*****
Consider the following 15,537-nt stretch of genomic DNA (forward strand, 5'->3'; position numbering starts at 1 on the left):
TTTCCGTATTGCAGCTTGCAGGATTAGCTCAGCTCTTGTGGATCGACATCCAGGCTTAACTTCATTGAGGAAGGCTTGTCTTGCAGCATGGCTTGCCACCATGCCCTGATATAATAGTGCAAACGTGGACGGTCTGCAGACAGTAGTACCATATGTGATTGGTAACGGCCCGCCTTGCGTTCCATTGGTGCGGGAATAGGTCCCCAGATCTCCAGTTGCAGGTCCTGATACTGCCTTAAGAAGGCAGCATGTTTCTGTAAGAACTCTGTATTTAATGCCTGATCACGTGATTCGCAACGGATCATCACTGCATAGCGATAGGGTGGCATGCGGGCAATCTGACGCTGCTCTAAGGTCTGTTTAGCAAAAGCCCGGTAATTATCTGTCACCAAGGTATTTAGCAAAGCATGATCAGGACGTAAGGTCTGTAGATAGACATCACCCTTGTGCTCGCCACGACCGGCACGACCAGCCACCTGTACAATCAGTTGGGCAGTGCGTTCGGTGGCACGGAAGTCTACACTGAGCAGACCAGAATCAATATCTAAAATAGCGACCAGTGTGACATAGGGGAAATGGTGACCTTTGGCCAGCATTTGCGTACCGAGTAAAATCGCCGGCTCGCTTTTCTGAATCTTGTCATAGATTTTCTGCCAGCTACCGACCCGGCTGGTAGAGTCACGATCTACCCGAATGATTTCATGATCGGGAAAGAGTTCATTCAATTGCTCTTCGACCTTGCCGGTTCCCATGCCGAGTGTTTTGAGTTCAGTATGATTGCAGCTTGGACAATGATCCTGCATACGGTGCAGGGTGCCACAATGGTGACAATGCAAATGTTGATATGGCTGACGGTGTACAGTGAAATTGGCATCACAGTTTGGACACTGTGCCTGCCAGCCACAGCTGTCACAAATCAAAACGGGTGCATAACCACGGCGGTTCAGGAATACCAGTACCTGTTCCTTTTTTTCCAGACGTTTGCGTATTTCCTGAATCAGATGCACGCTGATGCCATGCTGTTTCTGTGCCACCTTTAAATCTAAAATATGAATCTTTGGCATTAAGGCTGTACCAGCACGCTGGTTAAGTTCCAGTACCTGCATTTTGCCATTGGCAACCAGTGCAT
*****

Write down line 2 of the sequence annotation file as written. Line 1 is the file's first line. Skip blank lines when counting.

TTTCCGTATTGCAGCTTGCAGGATTAGCTCAGCTCTTGTGGATCGACATCCAGGCTTAACTTCATTGAGGAAGGCTTGTCTTGCAGCATGGCTTGCCACCATGCCCTGATATAATAGTGCAAACGTGGACGGTCTGCAGACAGTAGTACCATATGTGATTGGTAACGGCCCGCCTTGCGTTCCATTGGTGCGGGAATAGGTCCCCAGATCTCCAGTTGCAGGTCCTGATACTGCCTTAAGAAGGCAGCATGTTTCTGTAAGAACTCTGTATTTAATGCCTGATCACGTGATTCGCAACGGATCATCACTGCATAGCGATAGGGTGGCATGCGGGCAATCTGACGCTGCTCTAAGGTCTGTTTAGCAAAAGCCCGGTAATTATCTGTCACCAAGGTATTTAGCAAAGCATGATCAGGACGTAAGGTCTGTAGATAGACATCACCCTTGTGCTCGCCACGACCGGCACGACCAGCCACCTGTACAATCAGTTGGGCAGTGCGTTCGGTGGCACGGAAGTCTACACTGAGCAGACCAGAATCAATATCTAAAATAGCGACCAGTGTGACATAGGGGAAATGGTGACCTTTGGCCAGCATTTGCGTACCGAGTAAAATCGCCGGCTCGCTTTTCTGAATCTTGTCATAGATTTTCTGCCAGCTACCGACCCGGCTGGTAGAGTCACGATCTACCCGAATGATTTCATGATCGGGAAAGAGTTCATTCAATTGCTCTTCGACCTTGCCGGTTCCCATGCCGAGTGTTTTGAGTTCAGTATGATTGCAGCTTGGACAATGATCCTGCATACGGTGCAGGGTGCCACAATGGTGACAATGCAAATGTTGATATGGCTGACGGTGTACAGTGAAATTGGCATCACAGTTTGGACACTGTGCCTGCCAGCCACAGCTGTCACAAATCAAAACGGGTGCATAACCACGGCGGTTCAGGAATACCAGTACCTGTTCCTTTTTTTCCAGACGTTTGCGTATTTCCTGAATCAGATGCACGCTGATGCCATGCTGTTTCTGTGCCACCTTTAAATCTAAAATATGAATCTTTGGCATTAAGGCTGTACCAGCACGCTGGTTAAGTTCCAGTACCTGCATTTTGCCATTGGCAACCAGTGCAT